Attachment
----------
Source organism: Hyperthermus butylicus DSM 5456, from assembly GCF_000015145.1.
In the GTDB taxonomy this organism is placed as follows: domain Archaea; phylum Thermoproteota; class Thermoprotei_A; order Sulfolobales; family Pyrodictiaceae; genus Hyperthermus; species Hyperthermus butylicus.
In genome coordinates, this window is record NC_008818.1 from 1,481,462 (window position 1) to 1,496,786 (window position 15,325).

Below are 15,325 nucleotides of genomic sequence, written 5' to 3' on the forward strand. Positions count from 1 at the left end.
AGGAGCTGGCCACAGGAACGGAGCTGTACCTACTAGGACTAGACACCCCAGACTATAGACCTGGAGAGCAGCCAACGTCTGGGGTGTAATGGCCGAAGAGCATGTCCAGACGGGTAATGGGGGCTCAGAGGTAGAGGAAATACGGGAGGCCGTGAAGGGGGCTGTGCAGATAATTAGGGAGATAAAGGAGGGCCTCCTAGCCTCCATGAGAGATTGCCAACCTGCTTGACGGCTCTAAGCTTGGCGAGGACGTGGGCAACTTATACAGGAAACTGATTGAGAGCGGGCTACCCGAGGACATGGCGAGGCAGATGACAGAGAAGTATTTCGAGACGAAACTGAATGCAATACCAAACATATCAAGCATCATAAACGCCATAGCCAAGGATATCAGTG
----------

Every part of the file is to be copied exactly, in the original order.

Source organism: Hyperthermus butylicus DSM 5456, from assembly GCF_000015145.1.
In the GTDB taxonomy this organism is placed as follows: domain Archaea; phylum Thermoproteota; class Thermoprotei_A; order Sulfolobales; family Pyrodictiaceae; genus Hyperthermus; species Hyperthermus butylicus.
In genome coordinates, this window is record NC_008818.1 from 1,481,462 (window position 1) to 1,496,786 (window position 15,325).

Below are 15,325 nucleotides of genomic sequence, written 5' to 3' on the forward strand. Positions count from 1 at the left end.
AGGAGCTGGCCACAGGAACGGAGCTGTACCTACTAGGACTAGACACCCCAGACTATAGACCTGGAGAGCAGCCAACGTCTGGGGTGTAATGGCCGAAGAGCATGTCCAGACGGGTAATGGGGGCTCAGAGGTAGAGGAAATACGGGAGGCCGTGAAGGGGGCTGTGCAGATAATTAGGGAGATAAAGGAGGGCCTCCTAGCCTCCATGAGAGATTGCCAACCTGCTTGACGGCTCTAAGCTTGGCGAGGACGTGGGCAACTTATACAGGAAACTGATTGAGAGCGGGCTACCCGAGGACATGGCGAGGCAGATGACAGAGAAGTATTTCGAGACGAAACTGAATGCAATACCAAACATATCAAGCATCATAAACGCCATAGCCAAGGATATCAGTG